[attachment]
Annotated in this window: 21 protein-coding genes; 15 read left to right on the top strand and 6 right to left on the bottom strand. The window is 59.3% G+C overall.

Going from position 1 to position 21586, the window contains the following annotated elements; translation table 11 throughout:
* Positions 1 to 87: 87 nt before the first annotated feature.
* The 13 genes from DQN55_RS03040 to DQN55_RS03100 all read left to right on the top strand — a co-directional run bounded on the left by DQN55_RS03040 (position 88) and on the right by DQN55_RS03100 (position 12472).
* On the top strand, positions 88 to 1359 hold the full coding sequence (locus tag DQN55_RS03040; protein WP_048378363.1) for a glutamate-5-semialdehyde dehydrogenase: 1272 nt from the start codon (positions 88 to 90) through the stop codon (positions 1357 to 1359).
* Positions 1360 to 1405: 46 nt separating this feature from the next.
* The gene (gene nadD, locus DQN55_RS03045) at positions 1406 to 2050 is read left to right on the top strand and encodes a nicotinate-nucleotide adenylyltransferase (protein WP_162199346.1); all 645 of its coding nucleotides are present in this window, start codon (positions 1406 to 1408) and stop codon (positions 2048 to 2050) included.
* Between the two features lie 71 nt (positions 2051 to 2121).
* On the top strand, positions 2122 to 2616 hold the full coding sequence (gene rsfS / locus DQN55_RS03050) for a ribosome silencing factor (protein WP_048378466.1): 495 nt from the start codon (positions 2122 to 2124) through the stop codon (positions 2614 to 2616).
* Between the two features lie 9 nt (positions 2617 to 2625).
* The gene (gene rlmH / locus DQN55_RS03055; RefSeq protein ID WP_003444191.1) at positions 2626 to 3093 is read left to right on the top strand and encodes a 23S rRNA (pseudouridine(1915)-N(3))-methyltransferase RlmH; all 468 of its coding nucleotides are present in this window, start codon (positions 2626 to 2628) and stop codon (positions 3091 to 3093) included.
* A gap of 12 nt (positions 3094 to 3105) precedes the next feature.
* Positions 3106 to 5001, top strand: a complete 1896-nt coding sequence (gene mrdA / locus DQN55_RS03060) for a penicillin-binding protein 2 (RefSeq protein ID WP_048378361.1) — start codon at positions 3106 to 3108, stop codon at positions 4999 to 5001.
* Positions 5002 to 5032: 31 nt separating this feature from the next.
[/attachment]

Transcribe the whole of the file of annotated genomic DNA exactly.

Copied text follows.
Annotated in this window: 21 protein-coding genes; 15 read left to right on the top strand and 6 right to left on the bottom strand. The window is 59.3% G+C overall.

Going from position 1 to position 21586, the window contains the following annotated elements; translation table 11 throughout:
* Positions 1 to 87: 87 nt before the first annotated feature.
* The 13 genes from DQN55_RS03040 to DQN55_RS03100 all read left to right on the top strand — a co-directional run bounded on the left by DQN55_RS03040 (position 88) and on the right by DQN55_RS03100 (position 12472).
* On the top strand, positions 88 to 1359 hold the full coding sequence (locus tag DQN55_RS03040; protein WP_048378363.1) for a glutamate-5-semialdehyde dehydrogenase: 1272 nt from the start codon (positions 88 to 90) through the stop codon (positions 1357 to 1359).
* Positions 1360 to 1405: 46 nt separating this feature from the next.
* The gene (gene nadD, locus DQN55_RS03045) at positions 1406 to 2050 is read left to right on the top strand and encodes a nicotinate-nucleotide adenylyltransferase (protein WP_162199346.1); all 645 of its coding nucleotides are present in this window, start codon (positions 1406 to 1408) and stop codon (positions 2048 to 2050) included.
* Between the two features lie 71 nt (positions 2051 to 2121).
* On the top strand, positions 2122 to 2616 hold the full coding sequence (gene rsfS / locus DQN55_RS03050) for a ribosome silencing factor (protein WP_048378466.1): 495 nt from the start codon (positions 2122 to 2124) through the stop codon (positions 2614 to 2616).
* Between the two features lie 9 nt (positions 2617 to 2625).
* The gene (gene rlmH / locus DQN55_RS03055; RefSeq protein ID WP_003444191.1) at positions 2626 to 3093 is read left to right on the top strand and encodes a 23S rRNA (pseudouridine(1915)-N(3))-methyltransferase RlmH; all 468 of its coding nucleotides are present in this window, start codon (positions 2626 to 2628) and stop codon (positions 3091 to 3093) included.
* A gap of 12 nt (positions 3094 to 3105) precedes the next feature.
* Positions 3106 to 5001, top strand: a complete 1896-nt coding sequence (gene mrdA / locus DQN55_RS03060) for a penicillin-binding protein 2 (RefSeq protein ID WP_048378361.1) — start codon at positions 3106 to 3108, stop codon at positions 4999 to 5001.
* Positions 5002 to 5032: 31 nt separating this feature from the next.